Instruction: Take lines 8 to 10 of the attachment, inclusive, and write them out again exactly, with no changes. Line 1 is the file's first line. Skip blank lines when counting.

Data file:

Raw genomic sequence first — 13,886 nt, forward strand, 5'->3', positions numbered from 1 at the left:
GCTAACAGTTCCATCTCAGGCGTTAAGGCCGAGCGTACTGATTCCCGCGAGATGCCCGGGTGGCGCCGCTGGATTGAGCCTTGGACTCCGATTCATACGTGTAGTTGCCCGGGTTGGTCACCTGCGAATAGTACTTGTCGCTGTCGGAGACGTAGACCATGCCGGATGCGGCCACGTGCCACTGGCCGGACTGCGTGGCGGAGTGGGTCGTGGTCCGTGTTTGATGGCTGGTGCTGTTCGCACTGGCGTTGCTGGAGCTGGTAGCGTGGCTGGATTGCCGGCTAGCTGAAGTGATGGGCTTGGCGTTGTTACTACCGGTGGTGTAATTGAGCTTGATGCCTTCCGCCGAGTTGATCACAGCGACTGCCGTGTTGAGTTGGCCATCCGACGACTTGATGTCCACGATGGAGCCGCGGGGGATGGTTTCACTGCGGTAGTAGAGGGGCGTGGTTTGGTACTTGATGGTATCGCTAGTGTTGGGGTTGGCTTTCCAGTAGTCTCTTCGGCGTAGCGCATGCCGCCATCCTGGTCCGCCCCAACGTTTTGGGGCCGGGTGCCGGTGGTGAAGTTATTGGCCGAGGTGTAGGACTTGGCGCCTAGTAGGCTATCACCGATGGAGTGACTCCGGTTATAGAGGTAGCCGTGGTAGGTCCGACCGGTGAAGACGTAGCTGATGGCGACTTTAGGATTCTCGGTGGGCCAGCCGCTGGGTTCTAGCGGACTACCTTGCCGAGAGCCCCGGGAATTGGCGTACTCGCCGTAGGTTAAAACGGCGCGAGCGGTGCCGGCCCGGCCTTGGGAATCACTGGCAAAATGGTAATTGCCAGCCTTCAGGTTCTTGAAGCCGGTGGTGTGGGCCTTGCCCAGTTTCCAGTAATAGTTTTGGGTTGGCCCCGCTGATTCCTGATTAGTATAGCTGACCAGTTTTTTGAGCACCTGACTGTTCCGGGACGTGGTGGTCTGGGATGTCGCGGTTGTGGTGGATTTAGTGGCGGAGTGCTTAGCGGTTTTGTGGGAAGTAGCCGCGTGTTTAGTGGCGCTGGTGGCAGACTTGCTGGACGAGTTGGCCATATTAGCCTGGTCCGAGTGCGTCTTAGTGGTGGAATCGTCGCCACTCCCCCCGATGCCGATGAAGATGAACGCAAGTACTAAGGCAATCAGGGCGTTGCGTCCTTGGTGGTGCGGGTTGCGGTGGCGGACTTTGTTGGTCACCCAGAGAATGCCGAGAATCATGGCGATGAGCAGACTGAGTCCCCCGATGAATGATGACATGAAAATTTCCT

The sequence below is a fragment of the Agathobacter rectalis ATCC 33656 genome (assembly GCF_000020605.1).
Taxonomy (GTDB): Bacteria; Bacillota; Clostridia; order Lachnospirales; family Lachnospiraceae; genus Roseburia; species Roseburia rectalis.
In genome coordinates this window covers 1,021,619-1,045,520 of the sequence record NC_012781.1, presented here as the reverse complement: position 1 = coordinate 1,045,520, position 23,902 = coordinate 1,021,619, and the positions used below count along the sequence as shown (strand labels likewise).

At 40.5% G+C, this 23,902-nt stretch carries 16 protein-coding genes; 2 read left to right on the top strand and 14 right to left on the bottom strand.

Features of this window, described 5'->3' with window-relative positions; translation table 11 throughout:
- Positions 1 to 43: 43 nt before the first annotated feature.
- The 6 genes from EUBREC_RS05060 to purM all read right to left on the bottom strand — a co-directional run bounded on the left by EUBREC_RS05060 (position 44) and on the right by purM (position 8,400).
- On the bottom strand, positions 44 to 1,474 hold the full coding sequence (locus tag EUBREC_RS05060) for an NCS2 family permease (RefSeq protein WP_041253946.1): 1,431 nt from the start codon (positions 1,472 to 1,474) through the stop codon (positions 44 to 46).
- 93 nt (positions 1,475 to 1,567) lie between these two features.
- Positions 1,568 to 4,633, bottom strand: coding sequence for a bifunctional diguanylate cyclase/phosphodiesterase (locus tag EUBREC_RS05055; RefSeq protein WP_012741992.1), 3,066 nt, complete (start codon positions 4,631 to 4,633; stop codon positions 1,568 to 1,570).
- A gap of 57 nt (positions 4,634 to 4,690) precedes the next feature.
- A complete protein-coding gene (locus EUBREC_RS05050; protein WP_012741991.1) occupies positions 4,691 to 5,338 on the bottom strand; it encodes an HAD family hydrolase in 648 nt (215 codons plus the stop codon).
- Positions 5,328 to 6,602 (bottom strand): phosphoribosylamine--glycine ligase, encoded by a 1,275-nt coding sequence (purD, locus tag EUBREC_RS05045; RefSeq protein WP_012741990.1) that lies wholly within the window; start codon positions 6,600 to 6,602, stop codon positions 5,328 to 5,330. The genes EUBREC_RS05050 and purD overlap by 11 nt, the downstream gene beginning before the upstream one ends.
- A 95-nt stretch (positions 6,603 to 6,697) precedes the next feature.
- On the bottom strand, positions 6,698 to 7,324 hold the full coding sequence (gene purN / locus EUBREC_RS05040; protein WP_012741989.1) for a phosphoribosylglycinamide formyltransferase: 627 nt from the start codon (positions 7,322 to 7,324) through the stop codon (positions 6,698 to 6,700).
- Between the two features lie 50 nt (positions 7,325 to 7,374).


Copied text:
- Positions 1 to 43: 43 nt before the first annotated feature.
- The 6 genes from EUBREC_RS05060 to purM all read right to left on the bottom strand — a co-directional run bounded on the left by EUBREC_RS05060 (position 44) and on the right by purM (position 8,400).
- On the bottom strand, positions 44 to 1,474 hold the full coding sequence (locus tag EUBREC_RS05060) for an NCS2 family permease (RefSeq protein WP_041253946.1): 1,431 nt from the start codon (positions 1,472 to 1,474) through the stop codon (positions 44 to 46).